WASHINGTON — The chairman of the chief political arm for Senate Democrats admitted Wednesday that small-business owners in Colorado find the new federal health care law bedeviling.
“There’s a lot of confusion,” Sen. Michael Bennet of Colorado said in an interview Wednesday, “and we need to do a better job of explaining the tax credits, the individual mandate, and (other parts of the law).”
Bennet’s remarks are consistent with public polling on the March 2010 Affordability Care Act, also known as “Obamacare,” among both small-business owners and the public at large. The law takes effect in 2014.
As TCO reported Tuesday, the Denver Metro Small Business Development Center said 52 percent of businesses in the state that agreed to participate in a survey last month said they don’t know about Colorado’s health exchanges; 62 percent did not know if the law would affect their costs.
The Henry J. Kaiser Family Foundation released a survey April 30 that also found widespread confusion about Obamacare. Forty two percent of Americans were unaware it was the law of the land, including 12 percent who said Congress had repealed it. About half of the public said they don’t possess sufficient information about the health-care law to understand how it will affect their family. Among the uninsured and poor, the figures were higher.
The opinions of small-business owners have emerged as a politically-charged issue because both Republicans and Democrats look to small businesses as job creators in a weak if brightening economy. Small businesses will also feel the impact of the regulations that the Affordable Care Act imposes on them. Indeed, the National Federation of Independent Business was the chief litigant in the June 2012 Supreme Court case.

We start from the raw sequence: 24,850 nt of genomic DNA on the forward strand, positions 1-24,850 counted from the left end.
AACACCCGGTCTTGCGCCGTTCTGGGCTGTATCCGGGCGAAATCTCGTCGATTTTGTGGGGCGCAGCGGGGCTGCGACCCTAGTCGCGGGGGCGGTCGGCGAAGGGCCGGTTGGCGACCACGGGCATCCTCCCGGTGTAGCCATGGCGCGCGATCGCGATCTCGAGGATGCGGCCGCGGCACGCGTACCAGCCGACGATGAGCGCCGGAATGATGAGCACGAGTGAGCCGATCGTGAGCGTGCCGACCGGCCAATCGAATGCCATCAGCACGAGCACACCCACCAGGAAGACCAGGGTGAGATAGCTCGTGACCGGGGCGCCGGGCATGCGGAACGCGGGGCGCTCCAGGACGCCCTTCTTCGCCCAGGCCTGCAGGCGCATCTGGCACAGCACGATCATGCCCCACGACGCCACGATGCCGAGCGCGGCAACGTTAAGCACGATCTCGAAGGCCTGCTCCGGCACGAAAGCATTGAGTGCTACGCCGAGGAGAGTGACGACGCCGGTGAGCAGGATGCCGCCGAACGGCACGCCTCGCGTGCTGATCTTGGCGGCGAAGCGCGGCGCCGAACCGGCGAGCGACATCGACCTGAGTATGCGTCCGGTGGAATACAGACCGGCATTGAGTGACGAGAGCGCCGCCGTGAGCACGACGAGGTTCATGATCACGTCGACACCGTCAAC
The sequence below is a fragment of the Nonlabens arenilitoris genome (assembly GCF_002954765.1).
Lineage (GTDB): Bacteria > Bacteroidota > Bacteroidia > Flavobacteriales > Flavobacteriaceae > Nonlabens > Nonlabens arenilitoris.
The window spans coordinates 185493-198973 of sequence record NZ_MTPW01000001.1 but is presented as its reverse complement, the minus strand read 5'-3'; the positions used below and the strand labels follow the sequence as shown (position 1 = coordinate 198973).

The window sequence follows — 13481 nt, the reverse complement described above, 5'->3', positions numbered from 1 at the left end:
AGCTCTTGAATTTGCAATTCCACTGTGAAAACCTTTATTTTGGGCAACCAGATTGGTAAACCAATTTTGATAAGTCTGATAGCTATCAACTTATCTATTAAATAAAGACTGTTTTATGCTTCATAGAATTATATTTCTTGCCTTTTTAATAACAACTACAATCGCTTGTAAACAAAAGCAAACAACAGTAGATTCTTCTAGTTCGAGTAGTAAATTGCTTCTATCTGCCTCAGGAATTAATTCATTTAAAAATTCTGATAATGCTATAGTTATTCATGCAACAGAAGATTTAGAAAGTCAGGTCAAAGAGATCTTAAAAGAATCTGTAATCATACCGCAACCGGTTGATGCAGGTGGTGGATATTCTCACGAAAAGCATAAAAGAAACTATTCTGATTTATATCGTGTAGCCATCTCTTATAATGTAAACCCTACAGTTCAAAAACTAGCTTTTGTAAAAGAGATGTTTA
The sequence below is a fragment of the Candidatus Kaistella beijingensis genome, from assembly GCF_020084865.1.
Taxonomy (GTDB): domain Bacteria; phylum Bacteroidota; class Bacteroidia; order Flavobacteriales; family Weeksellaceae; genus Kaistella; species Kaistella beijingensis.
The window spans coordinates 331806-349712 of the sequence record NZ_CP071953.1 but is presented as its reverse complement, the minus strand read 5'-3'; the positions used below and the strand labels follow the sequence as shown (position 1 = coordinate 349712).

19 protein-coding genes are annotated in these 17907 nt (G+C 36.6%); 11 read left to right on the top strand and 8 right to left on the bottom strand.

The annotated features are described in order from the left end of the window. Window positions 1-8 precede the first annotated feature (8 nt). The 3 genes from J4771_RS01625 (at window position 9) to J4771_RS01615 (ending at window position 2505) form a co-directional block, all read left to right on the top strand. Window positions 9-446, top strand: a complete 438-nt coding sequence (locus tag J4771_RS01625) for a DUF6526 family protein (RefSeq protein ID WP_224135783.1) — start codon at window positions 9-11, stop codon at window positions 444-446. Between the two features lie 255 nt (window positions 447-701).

“A lot of people don’t know much about the law. But we want to emphasize the damage that the legislation does to businesses,” Sen. Jerry Moran of Kansas, chairman of the National Republican Senatorial Committee, said Tuesday in an interview.
Confusion about the law has put Senate Democrats on defense, as they need to defend a law they voted for unanimously in December 2009. Yet they have emphasized the popular provisions in the law, such as preventing health insurers from charging higher premiums to those with pre-existing conditions.
Moran said the spike in press coverage about small business’ anxiety toward Obamacare have not helped Republican senate candidates for the 2014 elections yet.
Yet former Colorado House Speaker Frank McNulty said he expects confusion about the law to redound to the GOP’s benefit. He predicted Sen. Mark Udall, who is up for re-election in 2014 and a close ally of Bennet’s, will retreat from his vocal defense of the law.
“If this plays out, the only thing he can do is seek significant reform of Obamacare and change its most onerous provisions … Supporting it will be a nearly indefensible position,” McNulty said.
Udall declined two extended interview requests off the Senate floor to discuss the matter Wednesday, although he mentioned his seminars to help educate businesses about the law while walking to his Senate office. Udall’s aides did not return an email message for comment.